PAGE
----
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A coachbuilder or body-maker manufactures bodies for passenger-carrying vehicles. Coachwork is the body of an automobile, bus, horse-drawn carriage, or railroad passenger car (known formally as a railway carriage). The word "coach" was derived from the Hungarian town of Kocs.Custom or bespoke coachbuilt bodies were made and fitted to another manufacturer's rolling chassis by the craftsmen who had previously built bodies for horse-drawn carriages and coaches. Separate coachbuilt bodies became obsolete when vehicle manufacturers found they could no longer meet their customers' demands by relying on a simple separate chassis (on which a custom or bespoke body could be built) mounted on leaf springs on beam axles. Unibody or monocoque combined chassis and body structures became standardised during the middle years of the 20th century to provide the rigidity required by improved suspension systems without incurring the heavy weight, and consequent fuel, penalty of a truly rigid separate chassis. The improved more supple suspension systems gave vehicles better roadholding and much improved the ride experienced by passengers.
As well as true bespoke bodies the same coachbuilders also made short runs of more-or-less identical bodies to the order of dealers or the manufacturer of a chassis. The same body design might then be adjusted to suit different brands of chassis. Examples include Salmons & Sons' Tickford bodies with a patent device to raise or lower a convertible's roof, first used on their 19th century carriages, or Wingham convertible bodies by Martin Walter.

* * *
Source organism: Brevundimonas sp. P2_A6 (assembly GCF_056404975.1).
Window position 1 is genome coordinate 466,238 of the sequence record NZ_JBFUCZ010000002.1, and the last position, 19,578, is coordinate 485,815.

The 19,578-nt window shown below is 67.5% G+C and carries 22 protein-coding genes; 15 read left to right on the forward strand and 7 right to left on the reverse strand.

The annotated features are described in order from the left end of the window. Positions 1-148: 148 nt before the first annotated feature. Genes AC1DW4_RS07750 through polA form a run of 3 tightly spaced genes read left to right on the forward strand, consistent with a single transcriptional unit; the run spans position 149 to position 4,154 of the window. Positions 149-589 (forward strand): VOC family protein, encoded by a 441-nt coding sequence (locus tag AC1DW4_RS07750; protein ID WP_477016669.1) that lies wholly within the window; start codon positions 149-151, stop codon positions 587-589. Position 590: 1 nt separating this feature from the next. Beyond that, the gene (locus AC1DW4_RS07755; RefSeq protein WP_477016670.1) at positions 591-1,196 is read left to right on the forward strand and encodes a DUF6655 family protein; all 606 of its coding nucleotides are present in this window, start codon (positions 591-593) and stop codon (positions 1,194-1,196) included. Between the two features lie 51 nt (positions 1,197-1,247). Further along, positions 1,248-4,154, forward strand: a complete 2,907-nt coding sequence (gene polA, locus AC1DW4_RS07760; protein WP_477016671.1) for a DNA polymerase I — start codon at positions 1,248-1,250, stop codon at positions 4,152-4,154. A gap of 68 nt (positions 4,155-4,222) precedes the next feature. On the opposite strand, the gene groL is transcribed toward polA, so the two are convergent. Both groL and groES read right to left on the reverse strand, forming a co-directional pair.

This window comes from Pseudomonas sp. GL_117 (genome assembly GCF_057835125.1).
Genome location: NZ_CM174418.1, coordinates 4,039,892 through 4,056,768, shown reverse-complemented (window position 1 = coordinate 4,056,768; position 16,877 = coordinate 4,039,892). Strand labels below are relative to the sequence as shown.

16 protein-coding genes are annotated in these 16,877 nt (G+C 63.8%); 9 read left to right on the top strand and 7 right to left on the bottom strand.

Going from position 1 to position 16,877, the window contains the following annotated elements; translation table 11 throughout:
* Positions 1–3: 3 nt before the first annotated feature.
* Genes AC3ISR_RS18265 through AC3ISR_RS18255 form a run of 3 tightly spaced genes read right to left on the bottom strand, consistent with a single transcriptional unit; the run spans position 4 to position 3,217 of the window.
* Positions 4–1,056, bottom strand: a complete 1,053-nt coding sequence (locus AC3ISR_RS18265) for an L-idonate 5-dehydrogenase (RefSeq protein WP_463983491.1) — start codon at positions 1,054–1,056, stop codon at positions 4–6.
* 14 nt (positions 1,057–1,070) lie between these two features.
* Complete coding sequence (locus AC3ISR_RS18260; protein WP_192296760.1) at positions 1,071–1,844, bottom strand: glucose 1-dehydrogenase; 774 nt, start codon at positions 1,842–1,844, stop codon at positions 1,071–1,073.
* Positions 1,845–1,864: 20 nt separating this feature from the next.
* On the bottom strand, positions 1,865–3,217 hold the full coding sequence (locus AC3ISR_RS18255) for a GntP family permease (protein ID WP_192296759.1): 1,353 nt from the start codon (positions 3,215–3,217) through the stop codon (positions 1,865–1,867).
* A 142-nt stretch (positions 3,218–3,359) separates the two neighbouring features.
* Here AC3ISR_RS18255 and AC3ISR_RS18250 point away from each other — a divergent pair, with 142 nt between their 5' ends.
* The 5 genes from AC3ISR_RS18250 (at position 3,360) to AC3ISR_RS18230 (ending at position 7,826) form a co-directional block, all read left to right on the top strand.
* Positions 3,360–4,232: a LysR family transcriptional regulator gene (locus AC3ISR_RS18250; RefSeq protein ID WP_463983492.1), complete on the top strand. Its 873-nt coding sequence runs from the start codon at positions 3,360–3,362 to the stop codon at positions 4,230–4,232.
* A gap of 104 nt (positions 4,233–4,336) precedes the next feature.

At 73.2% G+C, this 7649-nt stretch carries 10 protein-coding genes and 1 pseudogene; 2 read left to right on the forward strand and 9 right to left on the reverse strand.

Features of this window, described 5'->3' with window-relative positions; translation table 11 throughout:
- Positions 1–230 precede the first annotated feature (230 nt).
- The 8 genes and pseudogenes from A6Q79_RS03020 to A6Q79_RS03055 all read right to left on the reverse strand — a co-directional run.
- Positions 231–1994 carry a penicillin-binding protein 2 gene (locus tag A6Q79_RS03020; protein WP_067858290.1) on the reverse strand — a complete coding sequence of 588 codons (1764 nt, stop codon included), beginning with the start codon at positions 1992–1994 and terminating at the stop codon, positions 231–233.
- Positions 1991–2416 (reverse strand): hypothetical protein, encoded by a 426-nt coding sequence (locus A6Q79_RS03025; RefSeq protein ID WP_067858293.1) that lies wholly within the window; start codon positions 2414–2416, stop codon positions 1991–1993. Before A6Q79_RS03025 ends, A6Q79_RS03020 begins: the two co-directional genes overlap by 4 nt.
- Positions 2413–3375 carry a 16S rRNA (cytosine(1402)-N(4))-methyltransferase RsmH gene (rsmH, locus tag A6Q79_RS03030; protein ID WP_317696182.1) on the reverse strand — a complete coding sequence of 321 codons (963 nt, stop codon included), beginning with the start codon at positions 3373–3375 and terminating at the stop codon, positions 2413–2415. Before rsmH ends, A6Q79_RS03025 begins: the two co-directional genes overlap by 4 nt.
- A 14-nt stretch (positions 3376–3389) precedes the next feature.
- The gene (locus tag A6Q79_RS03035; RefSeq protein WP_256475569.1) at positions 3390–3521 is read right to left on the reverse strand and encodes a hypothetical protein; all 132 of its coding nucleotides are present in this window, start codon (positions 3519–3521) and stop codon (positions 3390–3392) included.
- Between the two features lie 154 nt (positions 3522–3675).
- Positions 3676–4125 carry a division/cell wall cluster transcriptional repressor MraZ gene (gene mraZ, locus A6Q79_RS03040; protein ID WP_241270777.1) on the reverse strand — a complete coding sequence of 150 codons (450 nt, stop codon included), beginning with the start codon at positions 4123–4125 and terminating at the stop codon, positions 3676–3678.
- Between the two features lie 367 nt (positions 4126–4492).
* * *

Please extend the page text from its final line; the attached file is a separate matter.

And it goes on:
Coachbuilt body is the British English name for the coachbuilder's product. Custom body is the standard term in North American English. Coachbuilders are: carrossiers in French, carrozzeria in Italian, Karosseriebauer in German and carroceros in Spanish. Coachbuilt body is also the British English name for mass produced vehicles built on assembly lines using the same but simplified techniques until more durable all-steel bodies replaced them in the early 1950s.
Unless they were for mass produced vehicles justifying the cost of tooling up dies and presses coachbuilt bodies were made of hand-shaped sheet metal, usually alluminium alloy. Pressed or hand-shaped the metal panels were fastened to a wooden frame of particularly light but strong timber. Many of the more important structural features of the bespoke or custom body such as A, B and C pillars were cast alloy components. Some bodies such as those entirely alloy bodies fitted to many Pierce-Arrow cars contained little or no timber though they were mounted on a conventional steel chassis.
The coachbuilder craftsmen who might once have built bespoke or custom bodies continue to build bodies for short runs of specialised commercial vehicles such as luxury motor coaches or recreational vehicles or motorhome bodied upon a rolling chassis provided by an independent manufacturer. A conversion is built inside an existing vehicle body.